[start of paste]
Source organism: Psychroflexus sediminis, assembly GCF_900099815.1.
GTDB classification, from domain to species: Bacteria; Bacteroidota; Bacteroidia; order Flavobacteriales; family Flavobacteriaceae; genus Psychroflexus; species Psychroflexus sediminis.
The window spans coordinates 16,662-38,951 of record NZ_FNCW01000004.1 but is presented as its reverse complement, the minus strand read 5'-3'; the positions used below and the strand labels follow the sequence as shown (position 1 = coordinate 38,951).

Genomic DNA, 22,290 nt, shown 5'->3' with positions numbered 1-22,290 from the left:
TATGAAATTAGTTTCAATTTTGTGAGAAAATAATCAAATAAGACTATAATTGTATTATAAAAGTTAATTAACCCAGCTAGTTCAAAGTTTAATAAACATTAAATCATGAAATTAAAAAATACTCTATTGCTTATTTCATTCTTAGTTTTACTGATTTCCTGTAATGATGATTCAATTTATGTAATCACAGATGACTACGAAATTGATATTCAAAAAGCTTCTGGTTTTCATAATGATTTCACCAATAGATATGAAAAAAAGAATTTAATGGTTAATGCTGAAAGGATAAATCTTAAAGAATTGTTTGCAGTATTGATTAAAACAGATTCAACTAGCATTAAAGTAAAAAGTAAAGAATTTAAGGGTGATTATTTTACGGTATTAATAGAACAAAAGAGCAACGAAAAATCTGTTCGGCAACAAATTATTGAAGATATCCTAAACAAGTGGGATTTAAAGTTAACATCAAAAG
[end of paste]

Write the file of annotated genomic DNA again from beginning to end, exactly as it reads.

Source organism: Psychroflexus sediminis, assembly GCF_900099815.1.
GTDB classification, from domain to species: Bacteria; Bacteroidota; Bacteroidia; order Flavobacteriales; family Flavobacteriaceae; genus Psychroflexus; species Psychroflexus sediminis.
The window spans coordinates 16,662-38,951 of record NZ_FNCW01000004.1 but is presented as its reverse complement, the minus strand read 5'-3'; the positions used below and the strand labels follow the sequence as shown (position 1 = coordinate 38,951).

Genomic DNA, 22,290 nt, shown 5'->3' with positions numbered 1-22,290 from the left:
TATGAAATTAGTTTCAATTTTGTGAGAAAATAATCAAATAAGACTATAATTGTATTATAAAAGTTAATTAACCCAGCTAGTTCAAAGTTTAATAAACATTAAATCATGAAATTAAAAAATACTCTATTGCTTATTTCATTCTTAGTTTTACTGATTTCCTGTAATGATGATTCAATTTATGTAATCACAGATGACTACGAAATTGATATTCAAAAAGCTTCTGGTTTTCATAATGATTTCACCAATAGATATGAAAAAAAGAATTTAATGGTTAATGCTGAAAGGATAAATCTTAAAGAATTGTTTGCAGTATTGATTAAAACAGATTCAACTAGCATTAAAGTAAAAAGTAAAGAATTTAAGGGTGATTATTTTACGGTATTAATAGAACAAAAGAGCAACGAAAAATCTGTTCGGCAACAAATTATTGAAGATATCCTAAACAAGTGGGATTTAAAGTTAACATCAAAAG